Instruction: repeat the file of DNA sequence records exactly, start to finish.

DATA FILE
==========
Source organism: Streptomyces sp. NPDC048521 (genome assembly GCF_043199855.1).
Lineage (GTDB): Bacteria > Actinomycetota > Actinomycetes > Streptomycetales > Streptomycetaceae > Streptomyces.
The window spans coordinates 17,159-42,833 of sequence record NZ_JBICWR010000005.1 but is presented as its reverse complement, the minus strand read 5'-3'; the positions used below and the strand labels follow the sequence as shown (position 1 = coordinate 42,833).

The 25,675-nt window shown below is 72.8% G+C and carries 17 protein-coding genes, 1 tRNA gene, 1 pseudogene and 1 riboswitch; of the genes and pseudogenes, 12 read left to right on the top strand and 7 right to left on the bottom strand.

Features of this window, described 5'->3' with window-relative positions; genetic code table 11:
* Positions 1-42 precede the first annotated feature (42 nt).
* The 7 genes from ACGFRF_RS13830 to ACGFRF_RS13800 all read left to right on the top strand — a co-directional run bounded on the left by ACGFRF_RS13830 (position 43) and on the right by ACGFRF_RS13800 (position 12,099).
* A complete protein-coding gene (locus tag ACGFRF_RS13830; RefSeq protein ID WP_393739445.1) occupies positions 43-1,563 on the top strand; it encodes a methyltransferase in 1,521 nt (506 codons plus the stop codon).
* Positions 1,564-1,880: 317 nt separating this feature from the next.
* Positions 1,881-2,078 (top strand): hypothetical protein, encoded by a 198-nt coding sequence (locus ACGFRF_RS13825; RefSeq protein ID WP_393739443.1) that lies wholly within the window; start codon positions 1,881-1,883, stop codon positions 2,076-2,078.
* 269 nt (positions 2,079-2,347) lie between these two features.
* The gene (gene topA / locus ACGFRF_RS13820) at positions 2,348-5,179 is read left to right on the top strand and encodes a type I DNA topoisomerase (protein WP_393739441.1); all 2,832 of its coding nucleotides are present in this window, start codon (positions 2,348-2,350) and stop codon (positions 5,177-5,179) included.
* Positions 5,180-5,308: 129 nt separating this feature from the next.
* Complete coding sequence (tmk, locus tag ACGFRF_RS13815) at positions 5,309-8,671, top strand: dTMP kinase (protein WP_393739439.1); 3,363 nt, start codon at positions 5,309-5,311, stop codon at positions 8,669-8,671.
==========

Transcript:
Source organism: Streptomyces sp. NPDC048521 (genome assembly GCF_043199855.1).
Lineage (GTDB): Bacteria > Actinomycetota > Actinomycetes > Streptomycetales > Streptomycetaceae > Streptomyces.
The window spans coordinates 17,159-42,833 of sequence record NZ_JBICWR010000005.1 but is presented as its reverse complement, the minus strand read 5'-3'; the positions used below and the strand labels follow the sequence as shown (position 1 = coordinate 42,833).

The 25,675-nt window shown below is 72.8% G+C and carries 17 protein-coding genes, 1 tRNA gene, 1 pseudogene and 1 riboswitch; of the genes and pseudogenes, 12 read left to right on the top strand and 7 right to left on the bottom strand.

Features of this window, described 5'->3' with window-relative positions; genetic code table 11:
* Positions 1-42 precede the first annotated feature (42 nt).
* The 7 genes from ACGFRF_RS13830 to ACGFRF_RS13800 all read left to right on the top strand — a co-directional run bounded on the left by ACGFRF_RS13830 (position 43) and on the right by ACGFRF_RS13800 (position 12,099).
* A complete protein-coding gene (locus tag ACGFRF_RS13830; RefSeq protein ID WP_393739445.1) occupies positions 43-1,563 on the top strand; it encodes a methyltransferase in 1,521 nt (506 codons plus the stop codon).
* Positions 1,564-1,880: 317 nt separating this feature from the next.
* Positions 1,881-2,078 (top strand): hypothetical protein, encoded by a 198-nt coding sequence (locus ACGFRF_RS13825; RefSeq protein ID WP_393739443.1) that lies wholly within the window; start codon positions 1,881-1,883, stop codon positions 2,076-2,078.
* 269 nt (positions 2,079-2,347) lie between these two features.
* The gene (gene topA / locus ACGFRF_RS13820) at positions 2,348-5,179 is read left to right on the top strand and encodes a type I DNA topoisomerase (protein WP_393739441.1); all 2,832 of its coding nucleotides are present in this window, start codon (positions 2,348-2,350) and stop codon (positions 5,177-5,179) included.
* Positions 5,180-5,308: 129 nt separating this feature from the next.
* Complete coding sequence (tmk, locus tag ACGFRF_RS13815) at positions 5,309-8,671, top strand: dTMP kinase (protein WP_393739439.1); 3,363 nt, start codon at positions 5,309-5,311, stop codon at positions 8,669-8,671.